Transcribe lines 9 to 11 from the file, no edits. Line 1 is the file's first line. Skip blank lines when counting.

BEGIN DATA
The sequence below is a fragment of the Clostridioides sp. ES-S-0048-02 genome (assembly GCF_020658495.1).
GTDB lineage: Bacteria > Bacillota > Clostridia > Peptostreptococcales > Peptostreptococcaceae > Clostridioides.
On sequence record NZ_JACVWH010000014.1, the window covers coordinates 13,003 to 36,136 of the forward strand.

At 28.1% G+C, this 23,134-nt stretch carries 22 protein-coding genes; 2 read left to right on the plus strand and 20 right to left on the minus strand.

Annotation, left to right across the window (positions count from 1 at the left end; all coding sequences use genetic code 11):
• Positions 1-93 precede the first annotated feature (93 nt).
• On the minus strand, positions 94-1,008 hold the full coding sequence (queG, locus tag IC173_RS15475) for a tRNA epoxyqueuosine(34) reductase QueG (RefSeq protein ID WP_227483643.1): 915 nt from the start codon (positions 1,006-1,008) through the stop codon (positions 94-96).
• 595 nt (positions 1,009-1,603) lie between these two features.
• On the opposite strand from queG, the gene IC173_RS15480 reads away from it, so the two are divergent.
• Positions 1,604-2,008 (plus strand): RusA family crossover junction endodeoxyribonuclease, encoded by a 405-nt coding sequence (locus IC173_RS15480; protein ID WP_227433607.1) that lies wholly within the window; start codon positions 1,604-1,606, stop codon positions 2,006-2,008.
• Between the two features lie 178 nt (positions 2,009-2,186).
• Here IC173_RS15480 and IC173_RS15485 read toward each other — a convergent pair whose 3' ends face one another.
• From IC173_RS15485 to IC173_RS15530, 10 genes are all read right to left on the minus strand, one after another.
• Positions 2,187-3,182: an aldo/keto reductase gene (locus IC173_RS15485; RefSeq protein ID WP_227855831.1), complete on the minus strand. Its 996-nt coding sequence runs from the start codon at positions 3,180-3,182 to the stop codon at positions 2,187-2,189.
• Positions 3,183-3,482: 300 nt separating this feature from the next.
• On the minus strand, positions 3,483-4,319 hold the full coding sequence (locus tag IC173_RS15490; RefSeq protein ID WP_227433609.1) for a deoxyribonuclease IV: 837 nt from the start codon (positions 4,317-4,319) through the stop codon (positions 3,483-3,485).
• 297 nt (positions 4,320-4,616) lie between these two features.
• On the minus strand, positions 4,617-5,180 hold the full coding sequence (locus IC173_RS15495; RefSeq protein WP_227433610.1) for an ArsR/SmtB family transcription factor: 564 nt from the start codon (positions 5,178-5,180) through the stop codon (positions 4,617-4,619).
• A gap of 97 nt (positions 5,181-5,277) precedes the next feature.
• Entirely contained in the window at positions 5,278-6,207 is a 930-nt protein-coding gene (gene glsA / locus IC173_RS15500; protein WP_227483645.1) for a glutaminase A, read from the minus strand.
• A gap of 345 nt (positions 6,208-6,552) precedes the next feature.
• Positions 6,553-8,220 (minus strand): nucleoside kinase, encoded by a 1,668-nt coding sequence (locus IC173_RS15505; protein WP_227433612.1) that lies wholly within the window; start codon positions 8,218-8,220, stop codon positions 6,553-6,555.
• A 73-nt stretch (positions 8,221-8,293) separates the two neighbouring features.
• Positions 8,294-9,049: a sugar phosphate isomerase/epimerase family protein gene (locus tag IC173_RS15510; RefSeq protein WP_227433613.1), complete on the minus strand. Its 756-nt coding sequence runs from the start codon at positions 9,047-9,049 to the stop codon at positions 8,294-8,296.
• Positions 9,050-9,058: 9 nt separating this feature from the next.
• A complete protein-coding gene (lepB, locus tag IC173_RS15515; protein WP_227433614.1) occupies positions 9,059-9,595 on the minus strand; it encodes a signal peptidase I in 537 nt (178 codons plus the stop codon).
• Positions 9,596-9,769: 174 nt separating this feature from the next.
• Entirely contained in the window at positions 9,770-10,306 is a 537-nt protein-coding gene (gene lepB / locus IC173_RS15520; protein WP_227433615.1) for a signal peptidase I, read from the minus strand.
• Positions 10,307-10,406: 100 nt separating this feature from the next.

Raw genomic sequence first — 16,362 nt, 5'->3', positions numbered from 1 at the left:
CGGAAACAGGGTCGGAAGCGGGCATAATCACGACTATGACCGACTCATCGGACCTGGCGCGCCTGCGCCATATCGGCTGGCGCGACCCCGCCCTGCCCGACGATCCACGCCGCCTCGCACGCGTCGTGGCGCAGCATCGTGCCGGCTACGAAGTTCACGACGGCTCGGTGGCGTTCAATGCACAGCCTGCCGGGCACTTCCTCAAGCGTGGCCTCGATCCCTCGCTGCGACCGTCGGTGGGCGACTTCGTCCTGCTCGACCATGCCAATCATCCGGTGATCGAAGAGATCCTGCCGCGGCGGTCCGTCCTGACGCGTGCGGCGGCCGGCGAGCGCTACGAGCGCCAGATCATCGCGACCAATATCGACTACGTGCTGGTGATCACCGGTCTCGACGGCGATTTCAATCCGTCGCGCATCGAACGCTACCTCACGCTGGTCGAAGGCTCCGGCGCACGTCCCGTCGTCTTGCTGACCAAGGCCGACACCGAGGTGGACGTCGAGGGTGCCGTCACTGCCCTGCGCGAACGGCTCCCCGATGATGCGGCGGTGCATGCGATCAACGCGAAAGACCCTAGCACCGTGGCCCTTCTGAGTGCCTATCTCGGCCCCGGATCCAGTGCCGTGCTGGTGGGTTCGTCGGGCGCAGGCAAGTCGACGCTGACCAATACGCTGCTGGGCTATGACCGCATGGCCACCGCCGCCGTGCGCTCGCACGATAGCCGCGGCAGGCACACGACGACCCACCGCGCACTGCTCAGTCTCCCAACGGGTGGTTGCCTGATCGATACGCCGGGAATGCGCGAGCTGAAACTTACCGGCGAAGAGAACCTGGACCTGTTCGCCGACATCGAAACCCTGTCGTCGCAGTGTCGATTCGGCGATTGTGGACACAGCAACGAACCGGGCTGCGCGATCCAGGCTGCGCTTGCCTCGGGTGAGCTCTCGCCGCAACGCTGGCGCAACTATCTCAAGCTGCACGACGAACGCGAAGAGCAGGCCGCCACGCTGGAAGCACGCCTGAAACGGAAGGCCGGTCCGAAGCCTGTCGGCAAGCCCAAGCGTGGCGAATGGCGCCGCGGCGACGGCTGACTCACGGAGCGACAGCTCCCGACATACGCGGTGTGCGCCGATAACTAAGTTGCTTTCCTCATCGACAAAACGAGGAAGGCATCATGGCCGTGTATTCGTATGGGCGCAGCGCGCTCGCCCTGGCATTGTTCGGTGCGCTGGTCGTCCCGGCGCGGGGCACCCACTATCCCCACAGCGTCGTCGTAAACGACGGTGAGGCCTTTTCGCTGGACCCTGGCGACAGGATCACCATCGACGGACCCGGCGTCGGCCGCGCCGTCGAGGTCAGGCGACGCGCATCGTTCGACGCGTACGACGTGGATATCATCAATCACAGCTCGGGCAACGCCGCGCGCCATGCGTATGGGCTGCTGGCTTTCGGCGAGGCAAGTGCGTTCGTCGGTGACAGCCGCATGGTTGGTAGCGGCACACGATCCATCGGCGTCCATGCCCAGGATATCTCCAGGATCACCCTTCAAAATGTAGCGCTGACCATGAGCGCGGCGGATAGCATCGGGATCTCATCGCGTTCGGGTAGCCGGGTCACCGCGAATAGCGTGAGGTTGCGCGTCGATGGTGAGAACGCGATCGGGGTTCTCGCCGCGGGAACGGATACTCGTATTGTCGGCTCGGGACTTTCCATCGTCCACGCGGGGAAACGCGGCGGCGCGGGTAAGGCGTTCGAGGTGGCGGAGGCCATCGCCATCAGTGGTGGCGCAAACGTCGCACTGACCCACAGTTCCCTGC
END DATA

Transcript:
• On the opposite strand from queG, the gene IC173_RS15480 reads away from it, so the two are divergent.
• Positions 1,604-2,008 (plus strand): RusA family crossover junction endodeoxyribonuclease, encoded by a 405-nt coding sequence (locus IC173_RS15480; protein ID WP_227433607.1) that lies wholly within the window; start codon positions 1,604-1,606, stop codon positions 2,006-2,008.
• Between the two features lie 178 nt (positions 2,009-2,186).